Base Coat:
Combine 1 gallon of Rosco FlexCoat with 1 gallon of grey exterior latex paint.
Add 4 Tablespoons of Rosco Supersaturated Paynes Grey and mix well.
Add 2.5 scant cups of powdered Kaolin Clay and mix thoroughly.
Apply to entire surface of the “stone” generously with brush, allowing to seep into all holidays and edging carefully around the skulls. Allow to dry for 24 hours.

Skull Finish:
Coat the surface of skulls generously with undiluted Rosco CrystalGel™ with brush. Allow to dry for 24 hours.

Wet Shadow Coat:
Mix 1/2 gallon of Rosco Premier Clear – Satin with 1/4-gallon matte black latex paint.
Add two Tablespoons Rosco Supersaturated Paynes Grey and mix well.
Dilute with approximately 1/2-gallon water and mix thoroughly.
Strain mix into floor sealer paint sprayer.
Lay scenic pieces flat on floor. Apply mix loosely with sprayer over entire “stone” surface avoiding skulls, allowing holidays to fill with darkness. Use clean sponge to lift any undesired excess spray on skulls.
Allow to dry in place completely 24-48 hours.

Finishing details:
Apply light grey latex paint highlights to stones as desired with a dry brush.
Apply Wet Shadow mix (see above) with a dry sponge to further darken any desired areas.

We were very pleased with the final results of this project and are happy to report that the catacomb walls endured transport and installation admirably and entirely intact. The combination of Kaolin Clay, FlexCoat, exterior latex paint, and Rosco Premier Clear not only provided a visual-depth to the scenery, but also the strength the scenery needed to survive the trip, the installation, visitor interactions, the outdoor elements, storage and re-installation next year for “Chesterfield Circus 2020” and beyond.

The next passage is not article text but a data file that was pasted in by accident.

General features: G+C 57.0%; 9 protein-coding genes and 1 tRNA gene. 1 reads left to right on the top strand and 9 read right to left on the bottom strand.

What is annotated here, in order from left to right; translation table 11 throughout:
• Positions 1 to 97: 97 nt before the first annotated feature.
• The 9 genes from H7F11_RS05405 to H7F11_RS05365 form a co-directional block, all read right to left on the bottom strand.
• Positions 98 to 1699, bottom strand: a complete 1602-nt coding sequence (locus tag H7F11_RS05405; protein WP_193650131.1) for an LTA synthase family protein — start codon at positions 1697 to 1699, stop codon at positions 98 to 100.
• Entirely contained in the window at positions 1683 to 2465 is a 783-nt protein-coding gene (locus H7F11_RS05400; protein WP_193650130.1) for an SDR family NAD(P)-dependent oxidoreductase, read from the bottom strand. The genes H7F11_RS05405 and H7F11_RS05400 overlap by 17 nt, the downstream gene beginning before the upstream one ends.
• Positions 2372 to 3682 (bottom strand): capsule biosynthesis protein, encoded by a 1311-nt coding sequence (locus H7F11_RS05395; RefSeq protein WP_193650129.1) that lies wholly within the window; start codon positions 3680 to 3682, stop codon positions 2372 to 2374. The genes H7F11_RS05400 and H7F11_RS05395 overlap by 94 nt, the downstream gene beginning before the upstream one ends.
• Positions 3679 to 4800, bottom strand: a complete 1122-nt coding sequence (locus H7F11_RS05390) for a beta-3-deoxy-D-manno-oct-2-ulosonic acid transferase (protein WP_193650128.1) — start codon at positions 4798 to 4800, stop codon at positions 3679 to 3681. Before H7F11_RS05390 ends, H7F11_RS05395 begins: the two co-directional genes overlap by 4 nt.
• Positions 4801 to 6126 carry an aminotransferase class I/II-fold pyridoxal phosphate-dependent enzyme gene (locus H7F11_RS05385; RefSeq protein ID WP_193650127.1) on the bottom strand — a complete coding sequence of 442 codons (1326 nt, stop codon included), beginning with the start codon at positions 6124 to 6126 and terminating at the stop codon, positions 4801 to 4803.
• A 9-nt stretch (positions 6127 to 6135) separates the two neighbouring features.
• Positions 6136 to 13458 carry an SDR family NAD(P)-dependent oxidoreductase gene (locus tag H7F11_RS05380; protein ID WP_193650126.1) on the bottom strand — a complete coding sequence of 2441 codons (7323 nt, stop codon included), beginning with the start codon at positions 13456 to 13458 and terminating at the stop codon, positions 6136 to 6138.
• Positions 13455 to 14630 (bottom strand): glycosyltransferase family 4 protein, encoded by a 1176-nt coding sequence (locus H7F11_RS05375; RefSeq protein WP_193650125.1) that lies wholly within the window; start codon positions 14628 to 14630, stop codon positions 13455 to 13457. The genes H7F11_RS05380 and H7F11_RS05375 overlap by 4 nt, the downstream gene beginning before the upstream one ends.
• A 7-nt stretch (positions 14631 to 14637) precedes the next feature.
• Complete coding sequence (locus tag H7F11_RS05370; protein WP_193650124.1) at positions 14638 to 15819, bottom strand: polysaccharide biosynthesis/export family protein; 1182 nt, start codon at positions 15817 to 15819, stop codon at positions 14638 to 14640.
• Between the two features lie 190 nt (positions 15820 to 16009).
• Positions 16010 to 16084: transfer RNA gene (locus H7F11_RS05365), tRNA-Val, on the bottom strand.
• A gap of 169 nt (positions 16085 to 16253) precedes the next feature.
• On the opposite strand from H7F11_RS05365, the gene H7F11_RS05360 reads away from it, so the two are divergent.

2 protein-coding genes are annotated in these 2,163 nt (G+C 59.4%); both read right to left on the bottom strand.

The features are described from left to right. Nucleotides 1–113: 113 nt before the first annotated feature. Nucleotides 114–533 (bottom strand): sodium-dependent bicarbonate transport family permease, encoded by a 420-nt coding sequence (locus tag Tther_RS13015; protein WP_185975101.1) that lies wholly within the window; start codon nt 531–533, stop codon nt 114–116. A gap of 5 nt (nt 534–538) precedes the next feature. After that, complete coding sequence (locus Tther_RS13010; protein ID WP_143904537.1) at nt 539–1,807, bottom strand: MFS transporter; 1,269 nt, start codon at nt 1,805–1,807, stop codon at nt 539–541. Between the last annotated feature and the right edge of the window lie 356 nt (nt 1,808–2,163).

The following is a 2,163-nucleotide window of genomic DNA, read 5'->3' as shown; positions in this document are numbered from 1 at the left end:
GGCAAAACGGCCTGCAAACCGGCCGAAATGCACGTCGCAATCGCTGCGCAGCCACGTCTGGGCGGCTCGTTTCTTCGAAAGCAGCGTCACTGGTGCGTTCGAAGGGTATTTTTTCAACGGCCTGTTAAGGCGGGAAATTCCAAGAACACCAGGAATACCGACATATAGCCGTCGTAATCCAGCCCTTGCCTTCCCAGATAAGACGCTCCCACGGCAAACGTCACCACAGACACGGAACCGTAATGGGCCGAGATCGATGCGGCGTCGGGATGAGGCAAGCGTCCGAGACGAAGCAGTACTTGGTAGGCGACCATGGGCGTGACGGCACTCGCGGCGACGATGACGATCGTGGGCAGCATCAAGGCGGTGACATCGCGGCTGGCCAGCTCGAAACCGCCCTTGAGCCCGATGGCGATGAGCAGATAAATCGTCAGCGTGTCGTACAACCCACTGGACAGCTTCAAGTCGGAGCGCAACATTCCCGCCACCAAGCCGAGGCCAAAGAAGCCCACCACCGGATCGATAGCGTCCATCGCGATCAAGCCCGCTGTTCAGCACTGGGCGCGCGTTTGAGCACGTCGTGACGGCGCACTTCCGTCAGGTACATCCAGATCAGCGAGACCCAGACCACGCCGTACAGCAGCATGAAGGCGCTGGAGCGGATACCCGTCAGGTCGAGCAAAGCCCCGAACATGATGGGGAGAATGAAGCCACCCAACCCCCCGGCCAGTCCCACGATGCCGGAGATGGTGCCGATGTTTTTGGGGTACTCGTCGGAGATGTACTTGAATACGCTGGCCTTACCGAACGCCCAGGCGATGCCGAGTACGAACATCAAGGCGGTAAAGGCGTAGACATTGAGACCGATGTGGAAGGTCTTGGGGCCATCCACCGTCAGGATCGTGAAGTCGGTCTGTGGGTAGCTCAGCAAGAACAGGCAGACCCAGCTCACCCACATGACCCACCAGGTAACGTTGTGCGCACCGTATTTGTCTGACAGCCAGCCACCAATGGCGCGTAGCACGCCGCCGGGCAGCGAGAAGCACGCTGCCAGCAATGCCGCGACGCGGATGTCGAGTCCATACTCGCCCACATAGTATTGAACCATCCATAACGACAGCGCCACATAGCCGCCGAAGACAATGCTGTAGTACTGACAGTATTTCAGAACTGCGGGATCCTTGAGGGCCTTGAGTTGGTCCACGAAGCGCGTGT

If you’d like to see more of Betsy Zuck and Lisa Knewberry’s scenic work, visit their websites:
Betsy –  
transmogrifydesigns.com
Lisa – lisaknewberry.com

To learn more about the products Betsy and Lisa used to coat and protect the foam skull entryway to “Chesterfield Circus,” visit the Scenic Products Page on rosco.com. If you’ve got a scenic installation coming up and need advice, don’t ever hesitate to contact me with questions: Jenny.Knott@rosco.com.

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Jenny Knott

About Jenny Knott

Scenic Paint & Coating Product Manager: A graduate from the University of Missouri, Kansas City with an MFA in Design and Technology, Jenny has been a freelance scenic artist for over 30 years – working for regional theatres including Missouri Rep (now KC Rep), Arena Stage, the Guthrie and Goodspeed Opera House as well as union scene shops. Jenny is a member of United Scenic Artists 829 as well as a past member of USITT’s Board of Directors. Jenny continues to paint, which keeps her current with emerging scenic artists and helps her discover new ways of approaching paint challenges. “Bring on the goop and let’s get creative.”